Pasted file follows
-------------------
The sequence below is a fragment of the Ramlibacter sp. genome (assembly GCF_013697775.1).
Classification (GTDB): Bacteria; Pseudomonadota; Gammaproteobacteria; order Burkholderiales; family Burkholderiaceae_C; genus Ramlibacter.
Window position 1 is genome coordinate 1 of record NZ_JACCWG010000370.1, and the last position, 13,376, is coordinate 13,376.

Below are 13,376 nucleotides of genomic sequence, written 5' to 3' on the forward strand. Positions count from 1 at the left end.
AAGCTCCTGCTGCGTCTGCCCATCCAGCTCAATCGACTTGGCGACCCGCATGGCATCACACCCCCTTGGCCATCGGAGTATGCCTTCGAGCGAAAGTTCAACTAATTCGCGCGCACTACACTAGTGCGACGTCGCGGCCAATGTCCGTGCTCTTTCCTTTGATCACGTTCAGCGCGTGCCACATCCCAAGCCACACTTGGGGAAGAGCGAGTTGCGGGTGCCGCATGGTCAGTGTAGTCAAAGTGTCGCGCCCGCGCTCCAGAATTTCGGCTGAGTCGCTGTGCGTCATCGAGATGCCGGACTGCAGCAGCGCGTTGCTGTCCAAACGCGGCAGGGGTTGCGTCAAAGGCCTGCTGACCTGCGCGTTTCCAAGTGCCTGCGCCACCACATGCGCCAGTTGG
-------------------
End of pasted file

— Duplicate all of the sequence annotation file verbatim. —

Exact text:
The sequence below is a fragment of the Ramlibacter sp. genome (assembly GCF_013697775.1).
Classification (GTDB): Bacteria; Pseudomonadota; Gammaproteobacteria; order Burkholderiales; family Burkholderiaceae_C; genus Ramlibacter.
Window position 1 is genome coordinate 1 of record NZ_JACCWG010000370.1, and the last position, 13,376, is coordinate 13,376.

Below are 13,376 nucleotides of genomic sequence, written 5' to 3' on the forward strand. Positions count from 1 at the left end.
AAGCTCCTGCTGCGTCTGCCCATCCAGCTCAATCGACTTGGCGACCCGCATGGCATCACACCCCCTTGGCCATCGGAGTATGCCTTCGAGCGAAAGTTCAACTAATTCGCGCGCACTACACTAGTGCGACGTCGCGGCCAATGTCCGTGCTCTTTCCTTTGATCACGTTCAGCGCGTGCCACATCCCAAGCCACACTTGGGGAAGAGCGAGTTGCGGGTGCCGCATGGTCAGTGTAGTCAAAGTGTCGCGCCCGCGCTCCAGAATTTCGGCTGAGTCGCTGTGCGTCATCGAGATGCCGGACTGCAGCAGCGCGTTGCTGTCCAAACGCGGCAGGGGTTGCGTCAAAGGCCTGCTGACCTGCGCGTTTCCAAGTGCCTGCGCCACCACATGCGCCAGTTGG